Anyone who’s ever picked up a women’s magazine has heard the term “self-care.” That includes men, because I know all of you have browsed through an issue or two of Cosmo or Oprah at a dentist’s office.
In the world of the magazines, self-care is about taking some time for yourself to relax and recharge. This may or may not include a pedicure, a mud mask, scented candles, and some sort of soft jazz (all of which require purchasing products from one of the magazine’s advertisers of course). It will probably include wine. It will definitely include a bubble bath.
While all of these things are nice, they don’t really relax or restore me. You know what does?
A clean house.
I love a sparkling-clean, fresh-smelling house. I love mopped dust boards and gleaming countertops and shoes lined up in a row on the closet floor.
All of these things make me feel wonderful. But I have never really thought of them as self-care. Cleaning the house is a “chore,” as are laundry and paying bills and cooking.
When things get busy, chores get short shrift. Mail piles up on the dining table, meals get reduced to anything that can be prepared and consumed in less than five minutes, and the laundry basket teeters toward overflowing.
But not taking care of my house leaves me sad and embarrassed. I can’t relax when I do have a few minutes because I see all the things that need dusting and tidying and wiping down. I’ll rush out the door on the way to the airport and think, “If this plane crashes, people are going to look at the state of my bathroom mirror and be too disgusted to attend my funeral.”
I wish I was kidding.
With this being the situation, I’ve decided I may have to take a radical step. And this radical step involves kicking what those magazines taught me right out the window.
“Self”-care doesn’t have to be all done by yourself. Self-care just means doing what it takes to make your life saner and healthier. It means taking care of your own spirit, mind and body so that you can go out into the world and be of inspiration and service and love to others.
In my case, self-care involves hiring a cleaning service. And boy does saying that raise a whole bunch of resistance.
There is resistance around money and giving strangers a key to my home. Analysis of the budget and searching out reputable, bonded cleaning firms address both of those issues.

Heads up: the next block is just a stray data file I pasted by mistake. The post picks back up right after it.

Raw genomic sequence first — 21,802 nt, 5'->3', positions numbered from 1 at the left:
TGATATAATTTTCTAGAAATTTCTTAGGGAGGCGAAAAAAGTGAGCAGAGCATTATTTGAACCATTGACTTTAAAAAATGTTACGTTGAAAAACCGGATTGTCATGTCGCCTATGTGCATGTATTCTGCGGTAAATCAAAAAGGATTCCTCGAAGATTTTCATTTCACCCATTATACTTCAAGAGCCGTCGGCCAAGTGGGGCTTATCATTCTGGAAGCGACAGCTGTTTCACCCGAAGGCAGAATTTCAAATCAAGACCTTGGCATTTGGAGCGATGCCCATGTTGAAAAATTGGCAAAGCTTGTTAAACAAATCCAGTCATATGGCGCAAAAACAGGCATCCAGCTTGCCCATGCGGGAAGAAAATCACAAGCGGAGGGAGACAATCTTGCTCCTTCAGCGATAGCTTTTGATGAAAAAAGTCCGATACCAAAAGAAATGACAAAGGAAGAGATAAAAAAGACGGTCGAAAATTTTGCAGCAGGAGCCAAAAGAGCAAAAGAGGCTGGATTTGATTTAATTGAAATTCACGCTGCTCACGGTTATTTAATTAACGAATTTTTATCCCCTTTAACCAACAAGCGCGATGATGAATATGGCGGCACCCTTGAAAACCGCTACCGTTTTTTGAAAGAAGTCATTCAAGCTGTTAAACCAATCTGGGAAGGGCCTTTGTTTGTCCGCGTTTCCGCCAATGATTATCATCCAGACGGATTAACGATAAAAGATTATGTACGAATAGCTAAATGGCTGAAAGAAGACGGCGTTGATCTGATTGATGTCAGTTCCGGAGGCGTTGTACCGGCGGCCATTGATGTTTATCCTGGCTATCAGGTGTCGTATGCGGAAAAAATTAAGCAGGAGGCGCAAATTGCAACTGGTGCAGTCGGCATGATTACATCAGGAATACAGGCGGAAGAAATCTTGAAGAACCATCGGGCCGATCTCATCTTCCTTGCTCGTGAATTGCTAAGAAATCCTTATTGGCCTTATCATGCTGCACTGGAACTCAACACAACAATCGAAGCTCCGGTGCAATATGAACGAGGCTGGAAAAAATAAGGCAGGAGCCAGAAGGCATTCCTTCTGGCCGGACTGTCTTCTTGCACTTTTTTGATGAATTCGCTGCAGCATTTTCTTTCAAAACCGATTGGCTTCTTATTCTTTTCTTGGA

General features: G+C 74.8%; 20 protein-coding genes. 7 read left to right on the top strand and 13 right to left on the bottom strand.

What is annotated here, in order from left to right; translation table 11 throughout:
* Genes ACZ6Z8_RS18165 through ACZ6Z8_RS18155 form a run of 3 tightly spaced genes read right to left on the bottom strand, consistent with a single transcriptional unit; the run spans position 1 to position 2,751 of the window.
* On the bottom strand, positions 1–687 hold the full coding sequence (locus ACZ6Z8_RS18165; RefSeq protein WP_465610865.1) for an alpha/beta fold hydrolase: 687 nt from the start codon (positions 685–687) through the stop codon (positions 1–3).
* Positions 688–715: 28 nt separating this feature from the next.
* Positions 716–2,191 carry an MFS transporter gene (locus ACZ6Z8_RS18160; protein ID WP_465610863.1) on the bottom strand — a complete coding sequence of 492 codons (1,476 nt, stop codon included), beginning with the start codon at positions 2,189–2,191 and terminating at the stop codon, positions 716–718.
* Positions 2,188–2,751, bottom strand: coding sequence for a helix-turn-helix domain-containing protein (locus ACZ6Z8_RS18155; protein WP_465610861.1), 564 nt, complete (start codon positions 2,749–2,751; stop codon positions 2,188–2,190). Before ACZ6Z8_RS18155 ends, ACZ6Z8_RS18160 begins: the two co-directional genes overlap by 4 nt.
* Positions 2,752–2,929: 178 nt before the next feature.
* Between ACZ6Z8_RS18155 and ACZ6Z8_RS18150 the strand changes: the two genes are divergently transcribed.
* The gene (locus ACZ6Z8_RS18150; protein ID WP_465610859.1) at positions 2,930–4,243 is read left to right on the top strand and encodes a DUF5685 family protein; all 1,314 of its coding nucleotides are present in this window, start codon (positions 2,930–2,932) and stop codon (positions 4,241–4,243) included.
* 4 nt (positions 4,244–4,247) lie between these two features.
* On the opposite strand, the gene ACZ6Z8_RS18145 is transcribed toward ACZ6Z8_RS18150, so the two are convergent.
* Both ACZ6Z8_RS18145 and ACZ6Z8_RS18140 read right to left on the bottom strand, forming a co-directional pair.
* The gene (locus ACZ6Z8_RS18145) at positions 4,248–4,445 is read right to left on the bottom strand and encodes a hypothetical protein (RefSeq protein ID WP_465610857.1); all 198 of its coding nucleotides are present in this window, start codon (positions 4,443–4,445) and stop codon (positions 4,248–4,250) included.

The deeper resistance is that hiring a cleaning service, while an act of self-care, is also an act of asking for help. It is, in effect, hiring someone to help care for me. It’s admitting that I can’t do it all on my own. It’s being as generous with myself as I would be with another.
And that is surprisingly hard to do.
We live in a society that values self-sufficiency. Where helping another is often couched as “charity” or “handouts.” Where the narrative of “pulling yourself up by your bootstraps” is revered, even when it’s completely false. (And, let’s face it, it’s usually completely false.)
But on the other hand, if I don’t try to do it all myself, I may find myself energized in new ways. I may be a better friend. I may sleep better which would make me better able to contribute to my job. I may shed layers of anxiety and guilt and instead bask in something that I value so much. Plus, I’ll know that I’m helping a small business right here in my community.
My version of taking care of myself may not look like yours, but it is worth overcoming the resistance to try it out. Maybe this is something that will be restorative for a while and then no longer be necessary. Maybe I won’t find as much value in it as I think I will. But it’s worth it to try.
Besides, no bubble bath is going to happen until I find someone else willing to scrub out the tub afterwards.